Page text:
What do physician career changes and NFL players have in common? Well, if it has to do with one person in particular, everything.
Laurent Duvernay-Tardif is a former Kansas City Chiefs offensive guard who was with the team from 2014-2021. He’s been called the “most eclectic man in the NFL.” And, he happens to be a medical doctor. Duvernay-Tardif played college football at McGill University in Montreal, Canada - balancing his medical school studies with weekly practices.
In 2014 he was drafted to the Kansas City Chiefs, signing a four year contract for $2.34 million. In 2015, he made his first career start and played in all of that season’s games. He continued playing and starting for the team and was part of the Chiefs’ 2019 Super Bowl win. Then, the pandemic hit. In 2020 Duvernay-Tardif announced that he made the personal decision to opt-out of the season. He returned to Canada to work in a long-term care facility.
Duvernay-Tardif was traded to the Jets in 2021, and spent the off-season working on his medical residency in Montreal before returning to the football field. He said of the transition “Unfortunately, playing football isn’t like riding a bike. It takes a little bit of time, but it’s good to be back out there.” Duvernay-Tardiff isn’t the only physician who has played in the NFL (there are four others), but he is the only NFL player to concurrently work as a physician.
While professional football player to practicing physician and back to football player may not be the career transition most medical doctors are making, career transitions among physicians have largely increased since the beginning of the pandemic. CHG Healthcare surveyed over 500 physicians and found that between 2020 and 2022, 46% changed jobs, and 3% of that group transitioned to a non-clinical career.
39% of physicians who changed careers or jobs accepted a position in a different practice setting, 31% worked locum tenens assignments, and 10% moved to telehealth. When considering a career transition like this, it’s important to consider the financial implications.
In 2020, less than 50% of physicians were in private practice, down from 54% in 2018. According to the AMA, there are many contributing factors such as industry consolidation, practice closures, and younger physicians being drawn to different practice settings.
Furthermore, certain specialties are seeing an increasing trend of consolidation. Many of these practice acquisitions are being led by private equity firms looking to create efficiencies and increased revenues in specialties such as dermatology and ophthalmology. If you’re considering selling your practice, the multiples you could receive may be enticing. However, practice owners should also assess how future decreases in compensation and loss of autonomy and independence may impact you and the other physicians in your practice. Forme Financial advisors can help physicians evaluate the pros and cons of selling your practice to determine what is best for you.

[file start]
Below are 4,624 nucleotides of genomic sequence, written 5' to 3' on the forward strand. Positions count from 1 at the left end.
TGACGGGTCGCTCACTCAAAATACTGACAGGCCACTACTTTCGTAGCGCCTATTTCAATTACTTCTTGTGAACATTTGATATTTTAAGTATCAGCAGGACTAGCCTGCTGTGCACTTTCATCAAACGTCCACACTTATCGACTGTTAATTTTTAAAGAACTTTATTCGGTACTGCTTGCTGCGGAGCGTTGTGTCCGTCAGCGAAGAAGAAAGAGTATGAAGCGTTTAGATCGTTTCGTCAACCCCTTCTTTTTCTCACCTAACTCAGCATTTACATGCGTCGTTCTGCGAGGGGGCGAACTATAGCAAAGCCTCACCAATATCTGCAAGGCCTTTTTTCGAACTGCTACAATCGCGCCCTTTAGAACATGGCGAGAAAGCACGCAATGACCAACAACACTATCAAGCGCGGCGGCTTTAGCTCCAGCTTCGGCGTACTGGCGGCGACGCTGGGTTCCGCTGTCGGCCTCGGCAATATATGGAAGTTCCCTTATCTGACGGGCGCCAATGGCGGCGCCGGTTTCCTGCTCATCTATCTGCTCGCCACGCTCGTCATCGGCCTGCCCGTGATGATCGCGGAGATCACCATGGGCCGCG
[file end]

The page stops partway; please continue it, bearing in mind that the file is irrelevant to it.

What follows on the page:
If you’re considering selling your practice, or a practice setting change like switching to a group or hospital-based practice, consult with an advisor to evaluate the pros and cons to determine what is best for you.
For physicians looking for more freedom in their schedule or want to try out a certain setting before making a decision, locum tenens can be a good option. With temporary placements lasting weeks to months, you can choose your location, practice setting, and often - your schedule. Pay can sometimes be more than a local salaried position, depending on supply and demand. Working locum tenens is a good option for the independent, flexible physician who understands that while pay may be great at times, it may not be steady. Here are some financial considerations to think about while contemplating making a switch to locum tenens:
The flexibility and freedom that practicing locum tenens can offer is very appealing to some physicians. Just make sure you review financial matters like retirement accounts, and especially insurance. A Forme Financial advisor can help you analyze insurance options to find the best policy for you.
Telehealth can be a full-time alternative, or a side hustle, depending on your career plans. Telemedicine providers often pay by the hour or per consult. Compensation can vary depending on which telemedicine provider you’re working with and the type of visit.
Some companies offer compensation per consult or per hour. The compensation per consult ranges quite a bit depending on the platform, the complexity and average length of the visit, expected volume, and the specialty of expertise. Some companies give benefits while others do not. If you’re looking at telemedicine providers as an option for a career transition, here are some of the initial questions you should ask to make sure you’re keeping up with your own financial health:
Experts from the Forme Financial team can help you review the benefits offered, insurance coverage, and your contract as you explore telehealth options.
While only 5 medical doctors in the history of the NFL have made the career transition between professional football player and practicing physician, a much larger percentage of physicians make the decision to change their practice setting. Whether that means working locum tenens, transitioning to telemedicine, or another change in practice, it’s crucial to weigh all your options and their financial implications as part of the decision process. Working with an advisor experienced in working specifically with physicians can be a very helpful tool as you consider these career shifts.
Laurent Duvernay-Tardif is not a client of nor affiliated with Forme Financial, and it should not be assumed that he endorses Forme Financial in any manner whatsoever.
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